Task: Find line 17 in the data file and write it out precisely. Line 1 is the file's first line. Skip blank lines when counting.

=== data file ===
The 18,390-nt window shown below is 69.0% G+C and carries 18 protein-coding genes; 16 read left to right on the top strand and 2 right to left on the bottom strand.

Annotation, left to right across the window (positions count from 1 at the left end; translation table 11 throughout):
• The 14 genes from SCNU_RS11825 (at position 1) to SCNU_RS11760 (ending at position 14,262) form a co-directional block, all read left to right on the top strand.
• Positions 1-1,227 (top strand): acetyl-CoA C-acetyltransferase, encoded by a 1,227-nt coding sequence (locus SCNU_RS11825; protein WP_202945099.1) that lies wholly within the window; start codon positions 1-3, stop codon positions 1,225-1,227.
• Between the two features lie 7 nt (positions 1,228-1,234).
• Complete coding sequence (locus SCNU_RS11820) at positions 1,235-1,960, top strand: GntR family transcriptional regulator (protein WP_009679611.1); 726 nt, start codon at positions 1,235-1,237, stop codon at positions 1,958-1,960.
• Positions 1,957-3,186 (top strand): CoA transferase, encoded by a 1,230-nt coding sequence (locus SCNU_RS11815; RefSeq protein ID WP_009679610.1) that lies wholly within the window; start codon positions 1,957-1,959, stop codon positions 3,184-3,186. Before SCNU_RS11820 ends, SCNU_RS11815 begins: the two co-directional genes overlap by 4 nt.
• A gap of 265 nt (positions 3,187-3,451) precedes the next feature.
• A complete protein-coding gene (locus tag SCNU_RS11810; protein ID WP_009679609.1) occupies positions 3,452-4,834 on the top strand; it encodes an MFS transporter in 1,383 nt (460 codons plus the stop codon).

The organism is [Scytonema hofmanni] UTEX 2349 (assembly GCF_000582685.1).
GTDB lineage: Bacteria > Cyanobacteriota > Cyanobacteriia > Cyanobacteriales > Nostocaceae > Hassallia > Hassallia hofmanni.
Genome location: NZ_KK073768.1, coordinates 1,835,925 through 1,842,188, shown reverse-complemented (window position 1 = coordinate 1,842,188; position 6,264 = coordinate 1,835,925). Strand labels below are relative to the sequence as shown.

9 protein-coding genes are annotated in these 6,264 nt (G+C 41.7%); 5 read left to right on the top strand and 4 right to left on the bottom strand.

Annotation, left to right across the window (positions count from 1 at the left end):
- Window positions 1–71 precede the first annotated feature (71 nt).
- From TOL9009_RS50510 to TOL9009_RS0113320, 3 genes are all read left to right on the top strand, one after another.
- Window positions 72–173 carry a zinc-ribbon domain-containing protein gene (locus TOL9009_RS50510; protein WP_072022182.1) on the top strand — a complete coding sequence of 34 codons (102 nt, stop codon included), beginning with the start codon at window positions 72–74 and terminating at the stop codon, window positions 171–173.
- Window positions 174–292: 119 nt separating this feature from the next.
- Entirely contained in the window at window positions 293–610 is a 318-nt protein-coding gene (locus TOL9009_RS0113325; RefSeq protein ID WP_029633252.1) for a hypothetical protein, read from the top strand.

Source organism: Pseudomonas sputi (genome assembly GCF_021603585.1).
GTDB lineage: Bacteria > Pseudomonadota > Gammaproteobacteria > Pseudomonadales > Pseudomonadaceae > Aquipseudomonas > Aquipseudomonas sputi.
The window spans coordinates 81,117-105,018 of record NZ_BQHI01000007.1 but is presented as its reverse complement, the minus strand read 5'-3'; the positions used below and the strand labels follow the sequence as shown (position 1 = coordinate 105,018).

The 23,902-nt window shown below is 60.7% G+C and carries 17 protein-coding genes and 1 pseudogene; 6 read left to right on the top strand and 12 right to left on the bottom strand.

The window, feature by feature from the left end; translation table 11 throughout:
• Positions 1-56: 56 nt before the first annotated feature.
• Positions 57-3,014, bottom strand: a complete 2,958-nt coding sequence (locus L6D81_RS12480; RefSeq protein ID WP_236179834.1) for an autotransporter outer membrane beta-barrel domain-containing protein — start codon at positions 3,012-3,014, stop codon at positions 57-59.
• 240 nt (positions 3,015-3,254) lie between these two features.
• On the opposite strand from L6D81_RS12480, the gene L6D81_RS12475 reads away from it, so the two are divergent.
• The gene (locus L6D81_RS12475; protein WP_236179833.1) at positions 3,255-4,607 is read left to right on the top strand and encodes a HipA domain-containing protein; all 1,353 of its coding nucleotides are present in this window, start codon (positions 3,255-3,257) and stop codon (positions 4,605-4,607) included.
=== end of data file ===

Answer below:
- Window positions 72–173 carry a zinc-ribbon domain-containing protein gene (locus TOL9009_RS50510; protein WP_072022182.1) on the top strand — a complete coding sequence of 34 codons (102 nt, stop codon included), beginning with the start codon at window positions 72–74 and terminating at the stop codon, window positions 171–173.